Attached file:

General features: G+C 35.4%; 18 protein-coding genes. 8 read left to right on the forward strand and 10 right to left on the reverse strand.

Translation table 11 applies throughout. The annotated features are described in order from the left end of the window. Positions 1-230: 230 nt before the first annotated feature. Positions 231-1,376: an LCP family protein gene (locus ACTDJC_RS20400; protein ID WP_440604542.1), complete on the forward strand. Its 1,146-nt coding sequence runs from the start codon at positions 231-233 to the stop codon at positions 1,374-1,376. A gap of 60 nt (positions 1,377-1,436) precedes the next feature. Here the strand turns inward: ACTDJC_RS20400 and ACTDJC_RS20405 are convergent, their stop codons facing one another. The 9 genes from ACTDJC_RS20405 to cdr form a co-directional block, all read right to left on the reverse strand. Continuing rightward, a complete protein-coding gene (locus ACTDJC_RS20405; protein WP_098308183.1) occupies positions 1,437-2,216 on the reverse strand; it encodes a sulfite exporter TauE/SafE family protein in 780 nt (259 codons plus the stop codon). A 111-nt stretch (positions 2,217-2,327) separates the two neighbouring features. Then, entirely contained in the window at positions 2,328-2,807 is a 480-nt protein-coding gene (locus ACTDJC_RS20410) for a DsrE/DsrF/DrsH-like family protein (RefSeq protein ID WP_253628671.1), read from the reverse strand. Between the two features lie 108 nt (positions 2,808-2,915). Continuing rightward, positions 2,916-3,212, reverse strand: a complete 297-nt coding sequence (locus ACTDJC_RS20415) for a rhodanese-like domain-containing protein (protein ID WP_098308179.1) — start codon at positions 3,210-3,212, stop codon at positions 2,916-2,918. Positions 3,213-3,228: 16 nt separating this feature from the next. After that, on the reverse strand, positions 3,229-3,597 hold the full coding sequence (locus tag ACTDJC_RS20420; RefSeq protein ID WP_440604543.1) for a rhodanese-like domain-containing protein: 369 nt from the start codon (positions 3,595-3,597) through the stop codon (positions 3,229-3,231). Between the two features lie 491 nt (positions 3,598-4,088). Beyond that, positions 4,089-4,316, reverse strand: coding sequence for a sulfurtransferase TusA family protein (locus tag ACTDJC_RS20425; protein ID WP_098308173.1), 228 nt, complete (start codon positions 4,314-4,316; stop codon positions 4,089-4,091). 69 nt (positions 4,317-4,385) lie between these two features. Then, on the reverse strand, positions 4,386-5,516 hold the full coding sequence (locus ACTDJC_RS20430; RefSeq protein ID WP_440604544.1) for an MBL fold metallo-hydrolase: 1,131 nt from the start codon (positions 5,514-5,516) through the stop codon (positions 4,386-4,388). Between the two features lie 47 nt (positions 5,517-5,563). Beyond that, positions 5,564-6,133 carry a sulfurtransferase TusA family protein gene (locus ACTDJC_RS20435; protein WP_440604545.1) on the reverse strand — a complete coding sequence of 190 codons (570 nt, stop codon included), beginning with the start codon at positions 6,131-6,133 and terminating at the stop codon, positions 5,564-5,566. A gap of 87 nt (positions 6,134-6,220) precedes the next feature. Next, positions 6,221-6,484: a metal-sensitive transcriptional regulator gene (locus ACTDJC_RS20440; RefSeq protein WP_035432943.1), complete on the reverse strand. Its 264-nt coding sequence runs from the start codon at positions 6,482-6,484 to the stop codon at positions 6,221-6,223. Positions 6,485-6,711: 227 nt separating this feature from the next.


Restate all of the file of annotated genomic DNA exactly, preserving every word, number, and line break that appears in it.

General features: G+C 35.4%; 18 protein-coding genes. 8 read left to right on the forward strand and 10 right to left on the reverse strand.

Translation table 11 applies throughout. The annotated features are described in order from the left end of the window. Positions 1-230: 230 nt before the first annotated feature. Positions 231-1,376: an LCP family protein gene (locus ACTDJC_RS20400; protein ID WP_440604542.1), complete on the forward strand. Its 1,146-nt coding sequence runs from the start codon at positions 231-233 to the stop codon at positions 1,374-1,376. A gap of 60 nt (positions 1,377-1,436) precedes the next feature. Here the strand turns inward: ACTDJC_RS20400 and ACTDJC_RS20405 are convergent, their stop codons facing one another. The 9 genes from ACTDJC_RS20405 to cdr form a co-directional block, all read right to left on the reverse strand. Continuing rightward, a complete protein-coding gene (locus ACTDJC_RS20405; protein WP_098308183.1) occupies positions 1,437-2,216 on the reverse strand; it encodes a sulfite exporter TauE/SafE family protein in 780 nt (259 codons plus the stop codon). A 111-nt stretch (positions 2,217-2,327) separates the two neighbouring features. Then, entirely contained in the window at positions 2,328-2,807 is a 480-nt protein-coding gene (locus ACTDJC_RS20410) for a DsrE/DsrF/DrsH-like family protein (RefSeq protein ID WP_253628671.1), read from the reverse strand. Between the two features lie 108 nt (positions 2,808-2,915). Continuing rightward, positions 2,916-3,212, reverse strand: a complete 297-nt coding sequence (locus ACTDJC_RS20415) for a rhodanese-like domain-containing protein (protein ID WP_098308179.1) — start codon at positions 3,210-3,212, stop codon at positions 2,916-2,918. Positions 3,213-3,228: 16 nt separating this feature from the next. After that, on the reverse strand, positions 3,229-3,597 hold the full coding sequence (locus tag ACTDJC_RS20420; RefSeq protein ID WP_440604543.1) for a rhodanese-like domain-containing protein: 369 nt from the start codon (positions 3,595-3,597) through the stop codon (positions 3,229-3,231). Between the two features lie 491 nt (positions 3,598-4,088). Beyond that, positions 4,089-4,316, reverse strand: coding sequence for a sulfurtransferase TusA family protein (locus tag ACTDJC_RS20425; protein ID WP_098308173.1), 228 nt, complete (start codon positions 4,314-4,316; stop codon positions 4,089-4,091). 69 nt (positions 4,317-4,385) lie between these two features. Then, on the reverse strand, positions 4,386-5,516 hold the full coding sequence (locus ACTDJC_RS20430; RefSeq protein ID WP_440604544.1) for an MBL fold metallo-hydrolase: 1,131 nt from the start codon (positions 5,514-5,516) through the stop codon (positions 4,386-4,388). Between the two features lie 47 nt (positions 5,517-5,563). Beyond that, positions 5,564-6,133 carry a sulfurtransferase TusA family protein gene (locus ACTDJC_RS20435; protein WP_440604545.1) on the reverse strand — a complete coding sequence of 190 codons (570 nt, stop codon included), beginning with the start codon at positions 6,131-6,133 and terminating at the stop codon, positions 5,564-5,566. A gap of 87 nt (positions 6,134-6,220) precedes the next feature. Next, positions 6,221-6,484: a metal-sensitive transcriptional regulator gene (locus ACTDJC_RS20440; RefSeq protein WP_035432943.1), complete on the reverse strand. Its 264-nt coding sequence runs from the start codon at positions 6,482-6,484 to the stop codon at positions 6,221-6,223. Positions 6,485-6,711: 227 nt separating this feature from the next.